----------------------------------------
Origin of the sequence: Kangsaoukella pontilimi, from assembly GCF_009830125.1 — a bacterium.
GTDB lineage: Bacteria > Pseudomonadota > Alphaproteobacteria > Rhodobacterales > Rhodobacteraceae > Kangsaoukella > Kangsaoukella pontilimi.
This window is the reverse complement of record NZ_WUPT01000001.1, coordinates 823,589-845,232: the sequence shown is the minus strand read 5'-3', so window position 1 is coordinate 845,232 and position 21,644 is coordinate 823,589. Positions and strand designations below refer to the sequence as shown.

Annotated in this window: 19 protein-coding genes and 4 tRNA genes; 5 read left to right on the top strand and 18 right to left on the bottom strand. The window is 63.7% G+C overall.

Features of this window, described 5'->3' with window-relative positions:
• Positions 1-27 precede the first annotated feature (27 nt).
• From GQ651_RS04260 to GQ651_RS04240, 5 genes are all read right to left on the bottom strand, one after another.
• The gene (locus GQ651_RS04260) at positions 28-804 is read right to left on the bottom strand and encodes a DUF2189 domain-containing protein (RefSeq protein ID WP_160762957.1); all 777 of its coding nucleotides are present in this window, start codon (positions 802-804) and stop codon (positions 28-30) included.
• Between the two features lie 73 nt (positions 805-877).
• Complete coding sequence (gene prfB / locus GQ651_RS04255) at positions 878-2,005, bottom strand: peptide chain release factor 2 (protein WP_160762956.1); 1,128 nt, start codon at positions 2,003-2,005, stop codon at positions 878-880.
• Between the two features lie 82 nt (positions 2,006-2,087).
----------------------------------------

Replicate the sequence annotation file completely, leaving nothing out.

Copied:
Origin of the sequence: Kangsaoukella pontilimi, from assembly GCF_009830125.1 — a bacterium.
GTDB lineage: Bacteria > Pseudomonadota > Alphaproteobacteria > Rhodobacterales > Rhodobacteraceae > Kangsaoukella > Kangsaoukella pontilimi.
This window is the reverse complement of record NZ_WUPT01000001.1, coordinates 823,589-845,232: the sequence shown is the minus strand read 5'-3', so window position 1 is coordinate 845,232 and position 21,644 is coordinate 823,589. Positions and strand designations below refer to the sequence as shown.

Annotated in this window: 19 protein-coding genes and 4 tRNA genes; 5 read left to right on the top strand and 18 right to left on the bottom strand. The window is 63.7% G+C overall.

Features of this window, described 5'->3' with window-relative positions:
• Positions 1-27 precede the first annotated feature (27 nt).
• From GQ651_RS04260 to GQ651_RS04240, 5 genes are all read right to left on the bottom strand, one after another.
• The gene (locus GQ651_RS04260) at positions 28-804 is read right to left on the bottom strand and encodes a DUF2189 domain-containing protein (RefSeq protein ID WP_160762957.1); all 777 of its coding nucleotides are present in this window, start codon (positions 802-804) and stop codon (positions 28-30) included.
• Between the two features lie 73 nt (positions 805-877).
• Complete coding sequence (gene prfB / locus GQ651_RS04255) at positions 878-2,005, bottom strand: peptide chain release factor 2 (protein WP_160762956.1); 1,128 nt, start codon at positions 2,003-2,005, stop codon at positions 878-880.
• Between the two features lie 82 nt (positions 2,006-2,087).